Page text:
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Rubes Keep Buyin as Pros Head for Exits

June 21, 1998

The preternatural strength of U.S. stocks these days comes down to one disquieting fact: most investors don't know what else to do with their surplus cash.

The ones I've talked with concede that shares are very pricey now and probably more vulnerable than they have been in years to a bear market.

But none plans to get out of the market -- or even lighten up on stocks.

"What else would I do with my money?" asks a close friend who has seen the value of his portfolio double in just three years. "Besides," he adds, "the taxes would kill me."

This is no small problem for legions of investors. In recent years they've grown so dependent on annual gains of 15 percent or more that you can hardly blame them for turning up their noses at safe, fixed-income vehicles yielding a third as much.

So they continue to invest more or less on autopilot, parking a piece of every paycheck in a 401(k), or in mutual funds, and reinvesting the dividends.

Millions of investors are doing this, a fact that helps to explain why the stock market has remained firm even as fundamentals have grown increasingly shaky.

Indeed, some key stocks have been struggling hard recently. Intel has fallen to the mid-60s since topping last August at 102, and now looks poised for another 30-point dive. Blame intense competition from other semiconductor manufacturers as well as aggressive antitrust scrutiny from the U.S. government.

And Microsoft, the corporate soul of the bull market, is similarly under attack by the Justice Department, its shares unable to make much headway even on days when other technology issues are rallying sharply.

Without the unambiguous leadership of such stalwarts, the bull market is over. I have already assumed as much and am advising clients not only to reduce their exposure to shares, but to short them aggressively on rallies.

This strategy in theory makes it possible to profit from a price decline. Short selling entails selling stock that you have borrowed in hopes of replacing it with shares acquired at a lower cost.

Thus, if you short Microsoft at 97, then later buy, or "cover" it at 82, you have realized a $1500 profit per round lot before commissions.

Once you grasp the rudiments of the short sale, you can begin to comprehend some of the forces that have been levitating stocks even as earnings prospects have dimmed for some of America's corporate bellwethers.

There can be little doubt that short sellers have been providing adrenaline to a market that has grown far too weary to rally on its own. Without such sellers, the Dow Industrial Average would probably be trading 3000 points lower.

The reason is that, while habitual buyers such as my friend can help put a floor under share prices, at least for a while, only panicky buying by bears caught in the ringer can push stocks effortlessly to new heights.

This is known as a "short squeeze," and the mechanism is uncomplicated. As stocks rally against them, bears' losses mount to the point where they must pay up to get out of jeopardy.

Quite often, when the desperation of such buyers becomes apparent, sellers will pull their offers, causing shares or indices to soar on relatively light volume. This is what turbocharges rallies, not run-of-the-mill buying, no matter how enthusiastic.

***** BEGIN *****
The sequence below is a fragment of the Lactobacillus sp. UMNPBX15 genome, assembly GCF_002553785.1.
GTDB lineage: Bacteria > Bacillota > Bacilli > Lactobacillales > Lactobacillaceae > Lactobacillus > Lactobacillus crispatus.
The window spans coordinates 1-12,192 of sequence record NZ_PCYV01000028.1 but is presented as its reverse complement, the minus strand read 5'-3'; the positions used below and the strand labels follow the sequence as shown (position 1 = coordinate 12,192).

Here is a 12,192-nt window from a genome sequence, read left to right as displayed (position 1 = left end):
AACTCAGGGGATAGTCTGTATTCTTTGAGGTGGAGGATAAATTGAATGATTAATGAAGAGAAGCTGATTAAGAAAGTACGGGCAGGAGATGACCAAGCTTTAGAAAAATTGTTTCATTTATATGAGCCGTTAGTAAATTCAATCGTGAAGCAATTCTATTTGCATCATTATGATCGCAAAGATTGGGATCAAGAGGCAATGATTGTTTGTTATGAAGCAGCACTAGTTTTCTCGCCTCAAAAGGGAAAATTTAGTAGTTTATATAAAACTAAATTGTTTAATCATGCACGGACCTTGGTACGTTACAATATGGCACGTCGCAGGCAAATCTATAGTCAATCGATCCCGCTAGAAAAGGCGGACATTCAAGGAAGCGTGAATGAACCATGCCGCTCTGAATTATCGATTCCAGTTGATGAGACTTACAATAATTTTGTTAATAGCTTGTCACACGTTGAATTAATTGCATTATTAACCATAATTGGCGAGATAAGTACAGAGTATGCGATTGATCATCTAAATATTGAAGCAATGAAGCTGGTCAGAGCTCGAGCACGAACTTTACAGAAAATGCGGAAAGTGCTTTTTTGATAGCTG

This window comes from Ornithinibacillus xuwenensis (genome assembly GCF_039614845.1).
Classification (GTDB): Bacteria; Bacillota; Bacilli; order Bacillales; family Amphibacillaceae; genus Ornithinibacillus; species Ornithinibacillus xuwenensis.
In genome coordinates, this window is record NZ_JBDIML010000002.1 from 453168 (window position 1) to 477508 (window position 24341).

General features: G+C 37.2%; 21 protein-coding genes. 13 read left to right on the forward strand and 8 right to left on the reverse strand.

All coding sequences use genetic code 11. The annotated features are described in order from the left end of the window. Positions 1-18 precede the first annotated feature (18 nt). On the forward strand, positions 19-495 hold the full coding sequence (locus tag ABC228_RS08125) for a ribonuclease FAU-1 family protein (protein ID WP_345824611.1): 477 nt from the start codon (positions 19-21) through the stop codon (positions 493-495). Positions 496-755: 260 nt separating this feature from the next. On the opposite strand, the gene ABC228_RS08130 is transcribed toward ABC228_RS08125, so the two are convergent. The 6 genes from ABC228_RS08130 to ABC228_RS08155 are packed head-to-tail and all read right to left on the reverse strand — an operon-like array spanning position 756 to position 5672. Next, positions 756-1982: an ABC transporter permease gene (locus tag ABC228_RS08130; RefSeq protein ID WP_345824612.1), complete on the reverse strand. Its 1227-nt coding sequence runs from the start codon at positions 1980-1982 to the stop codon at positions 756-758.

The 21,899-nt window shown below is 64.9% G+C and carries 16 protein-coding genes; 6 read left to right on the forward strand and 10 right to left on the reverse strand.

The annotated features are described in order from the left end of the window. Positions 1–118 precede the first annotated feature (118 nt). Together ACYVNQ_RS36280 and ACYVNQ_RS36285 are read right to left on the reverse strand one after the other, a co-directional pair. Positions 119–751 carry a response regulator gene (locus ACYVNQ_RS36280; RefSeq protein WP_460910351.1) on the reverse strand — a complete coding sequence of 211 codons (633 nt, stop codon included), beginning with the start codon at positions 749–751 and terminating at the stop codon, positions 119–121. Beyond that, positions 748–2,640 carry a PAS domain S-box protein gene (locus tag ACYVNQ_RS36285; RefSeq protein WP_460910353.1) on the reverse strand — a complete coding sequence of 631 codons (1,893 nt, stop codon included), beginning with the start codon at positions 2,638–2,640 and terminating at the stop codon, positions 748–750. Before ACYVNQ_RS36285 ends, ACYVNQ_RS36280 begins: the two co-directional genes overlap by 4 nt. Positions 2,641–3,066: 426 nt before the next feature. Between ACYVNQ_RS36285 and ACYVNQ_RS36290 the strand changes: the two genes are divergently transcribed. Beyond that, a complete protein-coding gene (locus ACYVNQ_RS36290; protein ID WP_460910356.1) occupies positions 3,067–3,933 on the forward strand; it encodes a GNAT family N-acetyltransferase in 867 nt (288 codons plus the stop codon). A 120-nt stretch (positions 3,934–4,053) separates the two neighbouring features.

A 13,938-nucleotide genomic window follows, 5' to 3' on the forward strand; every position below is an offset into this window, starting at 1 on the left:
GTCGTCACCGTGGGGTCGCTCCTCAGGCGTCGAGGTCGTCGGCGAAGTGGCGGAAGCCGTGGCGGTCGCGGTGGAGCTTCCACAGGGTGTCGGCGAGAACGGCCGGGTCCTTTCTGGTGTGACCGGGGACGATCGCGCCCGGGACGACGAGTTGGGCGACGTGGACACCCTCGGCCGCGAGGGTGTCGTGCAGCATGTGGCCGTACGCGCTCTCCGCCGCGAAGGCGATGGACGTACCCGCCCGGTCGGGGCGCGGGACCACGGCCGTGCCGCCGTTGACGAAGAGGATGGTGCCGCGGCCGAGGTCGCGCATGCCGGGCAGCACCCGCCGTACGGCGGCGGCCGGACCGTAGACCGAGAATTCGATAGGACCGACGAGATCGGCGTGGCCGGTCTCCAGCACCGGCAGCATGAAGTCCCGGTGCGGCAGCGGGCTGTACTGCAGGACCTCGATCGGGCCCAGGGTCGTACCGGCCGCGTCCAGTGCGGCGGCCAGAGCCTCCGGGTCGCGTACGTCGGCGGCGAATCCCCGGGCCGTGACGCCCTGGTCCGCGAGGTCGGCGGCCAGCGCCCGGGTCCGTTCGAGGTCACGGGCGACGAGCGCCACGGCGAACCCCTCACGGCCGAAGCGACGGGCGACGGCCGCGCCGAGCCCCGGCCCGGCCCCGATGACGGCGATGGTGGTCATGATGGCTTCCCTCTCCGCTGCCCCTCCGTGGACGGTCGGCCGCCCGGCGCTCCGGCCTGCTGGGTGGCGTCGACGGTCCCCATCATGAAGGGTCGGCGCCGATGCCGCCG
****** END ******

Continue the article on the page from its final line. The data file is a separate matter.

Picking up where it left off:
Because a short squeeze pushes stocks higher without taxing the financial reserves of buyers, bears should be considered the real heroes of bull markets.

They have most certainly been a steady a source of profit and pleasure to shareholders, especially those investment professionals who are able to manipulate the markets to the detriment of bears over short periods of time.

There are of course risks for both sides. But in a bull market, even one that is dying such as this one, the bulls have the edge.

For one, most of the time they can depend on support from individual investors and mutual funds. Even on days when stocks are falling hard there are still sufficient funds from those sources to ensure that at least one or more groups of stocks will remain afloat.

Thus, on a given day, Blue Chips might rally as tech stocks are falling. Or transportation stocks could soar, as they did last week, when the broad market is falling apart.

This shell game is known as "rotation," and its importance to the psychology of the market cannot be overestimated. The movement of funds from one investment sector to another lowers the odds of an across-the-board rout, and the process is therefore crucial to the illusion that the bull market is alive and healthy.

Nothing could be further from the truth, however. The bull is in its endgame, stocks are booby-trapped to entice the unwary, and the con-artists who are doing the manipulating are easing toward the exits.

For reasons explained above, the pros can easily hold the market up when there is little buying enthusiasm. But when there is good news to help them, they are ready to pounce, driving shorts to cover while spring-boarding stock averages to ever-higher plateaus.

This is known as distribution: smart money selling shares to all the rubes. It is what happens before markets collapse, and it is happening now.

It is also why you should view any rallies from here on out with mounting skepticism and suspicion.

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